Who would've thought a late night trip to the top of the Empire State Building would teach me a valuable life lesson?
The time had come for me to embark on my first solo trip. New York City – a place I had only ever seen in movies and my favourite TV shows.
The experience of travelling by myself taught me multiple lessons about myself and the world around me, but there was one moment in particular that has since parked itself at the back of my mind.
It being my first trip to NYC, I had a huge bucket list of everything I wanted to see, do, and of course eat!
One of my absolute favourite things to do when visiting a new city, is to view the city’s skyline, so I saved going to the top of the Empire State Building for my last night in NYC, as a final hurrah before heading to Boston the next morning. Finally, a chance to see the famous skyline without there being a screen between my eyes and the city.
But as luck would (not) have it, it was the one night – out of a week of blissful sunshine and heat – that severe flash-flooding would strike!
Eventually, at about 10.30pm, it sounded like the heavy down-pour and thunder had subsided slightly, so I made my way as quickly as I could to the Empire State Building.
By the time I made it to the top, the rain was already coming down heavily again.
I made it onto the observation deck, as the thunder and lightening started again. So, instead of walking around the whole deck, taking it all in, I frantically tried to capture as many Instagramable photos as I could.
Having been on the deck for no longer than 30 seconds, the lightening started striking again and I was being ushered in by security. My spirits were definitely dampened…and the rest of me was completely drenched!
I was annoyed at myself for being more concerned with taking selfies on the way up to the top, and getting that 'perfect picture' when I finally made it out onto the deck, instead of taking in my surroundings with my own two eyes.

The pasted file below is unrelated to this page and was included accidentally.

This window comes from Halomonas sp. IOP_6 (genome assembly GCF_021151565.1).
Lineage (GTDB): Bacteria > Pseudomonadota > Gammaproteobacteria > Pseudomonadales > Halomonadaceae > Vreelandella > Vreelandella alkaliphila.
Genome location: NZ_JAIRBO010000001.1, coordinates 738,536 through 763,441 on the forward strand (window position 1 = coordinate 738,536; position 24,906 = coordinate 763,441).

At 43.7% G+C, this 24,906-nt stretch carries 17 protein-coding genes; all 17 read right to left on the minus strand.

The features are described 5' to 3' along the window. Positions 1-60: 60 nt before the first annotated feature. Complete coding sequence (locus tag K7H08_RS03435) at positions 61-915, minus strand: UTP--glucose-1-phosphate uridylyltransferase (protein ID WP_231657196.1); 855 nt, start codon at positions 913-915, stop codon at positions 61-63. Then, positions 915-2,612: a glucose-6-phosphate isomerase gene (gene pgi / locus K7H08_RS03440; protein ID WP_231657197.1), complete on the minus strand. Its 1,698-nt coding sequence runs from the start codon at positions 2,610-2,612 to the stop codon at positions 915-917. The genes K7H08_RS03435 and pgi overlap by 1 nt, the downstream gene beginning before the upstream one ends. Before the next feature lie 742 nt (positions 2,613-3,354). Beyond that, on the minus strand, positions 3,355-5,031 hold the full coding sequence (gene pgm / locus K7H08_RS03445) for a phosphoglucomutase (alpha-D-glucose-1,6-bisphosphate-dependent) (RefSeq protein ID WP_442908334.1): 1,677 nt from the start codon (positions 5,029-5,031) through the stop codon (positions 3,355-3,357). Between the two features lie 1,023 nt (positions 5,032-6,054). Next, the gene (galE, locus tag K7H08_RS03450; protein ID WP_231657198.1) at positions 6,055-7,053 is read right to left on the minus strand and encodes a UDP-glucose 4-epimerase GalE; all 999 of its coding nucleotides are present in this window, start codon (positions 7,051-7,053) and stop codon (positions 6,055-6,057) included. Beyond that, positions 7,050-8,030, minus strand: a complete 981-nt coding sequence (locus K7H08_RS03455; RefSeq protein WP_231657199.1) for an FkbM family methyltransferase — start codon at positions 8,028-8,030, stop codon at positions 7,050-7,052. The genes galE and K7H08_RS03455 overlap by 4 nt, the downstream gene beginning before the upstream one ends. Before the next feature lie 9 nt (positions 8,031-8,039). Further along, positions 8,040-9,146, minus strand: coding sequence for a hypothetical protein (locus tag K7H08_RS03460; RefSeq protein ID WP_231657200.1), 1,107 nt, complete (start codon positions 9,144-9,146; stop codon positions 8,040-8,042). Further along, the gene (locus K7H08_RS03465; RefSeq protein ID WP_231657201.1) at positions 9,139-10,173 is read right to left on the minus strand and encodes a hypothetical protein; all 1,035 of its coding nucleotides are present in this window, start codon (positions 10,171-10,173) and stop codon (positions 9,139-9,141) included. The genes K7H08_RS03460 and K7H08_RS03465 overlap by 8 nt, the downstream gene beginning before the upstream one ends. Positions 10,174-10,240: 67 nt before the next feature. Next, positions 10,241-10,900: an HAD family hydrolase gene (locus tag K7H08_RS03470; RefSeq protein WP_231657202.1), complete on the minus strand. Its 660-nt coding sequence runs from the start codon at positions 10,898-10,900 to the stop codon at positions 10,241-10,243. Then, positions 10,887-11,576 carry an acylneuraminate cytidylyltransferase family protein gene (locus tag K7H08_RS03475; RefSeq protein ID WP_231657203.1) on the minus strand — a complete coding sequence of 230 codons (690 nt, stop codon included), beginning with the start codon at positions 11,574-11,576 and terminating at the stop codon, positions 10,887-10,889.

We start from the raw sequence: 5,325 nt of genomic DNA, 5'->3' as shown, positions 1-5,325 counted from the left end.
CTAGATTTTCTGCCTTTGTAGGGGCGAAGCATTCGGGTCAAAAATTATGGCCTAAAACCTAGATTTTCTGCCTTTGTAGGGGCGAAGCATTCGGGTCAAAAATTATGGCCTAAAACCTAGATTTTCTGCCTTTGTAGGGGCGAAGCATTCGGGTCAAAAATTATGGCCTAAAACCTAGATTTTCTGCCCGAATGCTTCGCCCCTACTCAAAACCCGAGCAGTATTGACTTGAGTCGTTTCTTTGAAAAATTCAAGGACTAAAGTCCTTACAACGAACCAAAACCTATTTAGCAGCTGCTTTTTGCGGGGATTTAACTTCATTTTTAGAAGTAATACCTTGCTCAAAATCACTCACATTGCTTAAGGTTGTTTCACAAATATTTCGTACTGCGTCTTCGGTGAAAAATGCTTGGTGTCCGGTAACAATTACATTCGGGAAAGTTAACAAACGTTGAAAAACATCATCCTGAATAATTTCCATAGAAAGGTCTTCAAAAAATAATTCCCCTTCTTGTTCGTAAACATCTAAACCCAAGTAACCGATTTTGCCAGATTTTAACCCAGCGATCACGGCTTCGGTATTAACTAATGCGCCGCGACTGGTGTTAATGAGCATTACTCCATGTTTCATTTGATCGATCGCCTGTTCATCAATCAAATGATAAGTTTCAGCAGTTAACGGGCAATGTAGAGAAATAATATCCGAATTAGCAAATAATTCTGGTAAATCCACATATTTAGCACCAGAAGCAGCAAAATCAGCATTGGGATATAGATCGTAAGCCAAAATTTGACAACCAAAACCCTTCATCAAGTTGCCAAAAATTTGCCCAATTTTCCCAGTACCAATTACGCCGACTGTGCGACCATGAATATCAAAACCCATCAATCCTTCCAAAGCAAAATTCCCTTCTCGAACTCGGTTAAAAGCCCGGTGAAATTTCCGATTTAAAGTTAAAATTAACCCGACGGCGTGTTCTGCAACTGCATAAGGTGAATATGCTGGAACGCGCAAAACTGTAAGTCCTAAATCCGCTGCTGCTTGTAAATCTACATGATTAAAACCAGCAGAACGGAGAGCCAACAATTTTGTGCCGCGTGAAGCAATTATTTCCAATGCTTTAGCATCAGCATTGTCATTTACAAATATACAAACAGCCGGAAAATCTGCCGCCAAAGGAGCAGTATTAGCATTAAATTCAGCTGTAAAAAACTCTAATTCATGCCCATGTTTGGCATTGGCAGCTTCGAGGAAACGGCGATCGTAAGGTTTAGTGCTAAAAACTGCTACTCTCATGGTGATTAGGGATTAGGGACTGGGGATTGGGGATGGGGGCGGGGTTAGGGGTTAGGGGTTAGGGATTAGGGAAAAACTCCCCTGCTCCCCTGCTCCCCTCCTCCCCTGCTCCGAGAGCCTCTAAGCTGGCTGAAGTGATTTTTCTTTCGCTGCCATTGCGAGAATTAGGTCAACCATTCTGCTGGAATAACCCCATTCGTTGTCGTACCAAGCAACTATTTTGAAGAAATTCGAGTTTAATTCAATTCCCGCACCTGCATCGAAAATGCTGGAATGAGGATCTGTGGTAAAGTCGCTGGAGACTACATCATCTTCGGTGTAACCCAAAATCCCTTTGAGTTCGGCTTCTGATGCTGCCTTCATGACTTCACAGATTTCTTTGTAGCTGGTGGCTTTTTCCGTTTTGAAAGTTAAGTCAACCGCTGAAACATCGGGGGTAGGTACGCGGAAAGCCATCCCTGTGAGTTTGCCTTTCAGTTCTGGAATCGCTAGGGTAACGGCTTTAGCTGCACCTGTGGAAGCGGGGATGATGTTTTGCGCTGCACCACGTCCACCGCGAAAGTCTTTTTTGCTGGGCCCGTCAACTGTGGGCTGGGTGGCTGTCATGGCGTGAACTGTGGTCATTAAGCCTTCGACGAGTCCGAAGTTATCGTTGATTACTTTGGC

What was the point of finally coming all this way, just to take in the picturesque view through yet another camera lens? The magical moment I had waited years for had passed. I missed my opportunity of seeing the skyline without there being a screen between my eyes and the city, and was now faced with a screen of thick mist instead.
"Living in the present moment creates the experience of eternity" – Deepak Chopra
Now I’m not saying don’t take photos – anyone who knows me knows I’m always taking photos of everything. I’m saying, first take in the moment – fully; then take the photo.
Experience the moment first, and then capture it; because before you know it, the pure essence of the moment will have passed.
It’s like when you go to watch fireworks and you start taking videos of them because they’re just so magical. But rather than just watching them sparkle with your naked eye and absorbing the full experience surrounding you, you’re watching them through your phone screen, while recording, despite them physically being right above your head! And then – be honest with me – how many times do you actually go and watch the videos of fireworks you have on your phone?
I was determined not to leave NYC without seeing the skyline lit up at night. I was adamant that the torrential rain and lightening would stop, and the clouds surrounding us would clear. I ended up waiting two hours to see the long-awaited view that made my soul go ‘squeeee!’ (Though the photos don’t do it justice.)
I learned a valuable lesson that stormy night in New York, about the importance of being present. It’s one thing to capture a moment with a photo, but it’s a whole other sensation capturing a memory with your heart.
So when the opportunity presents itself, be sure to Seize the Daydream!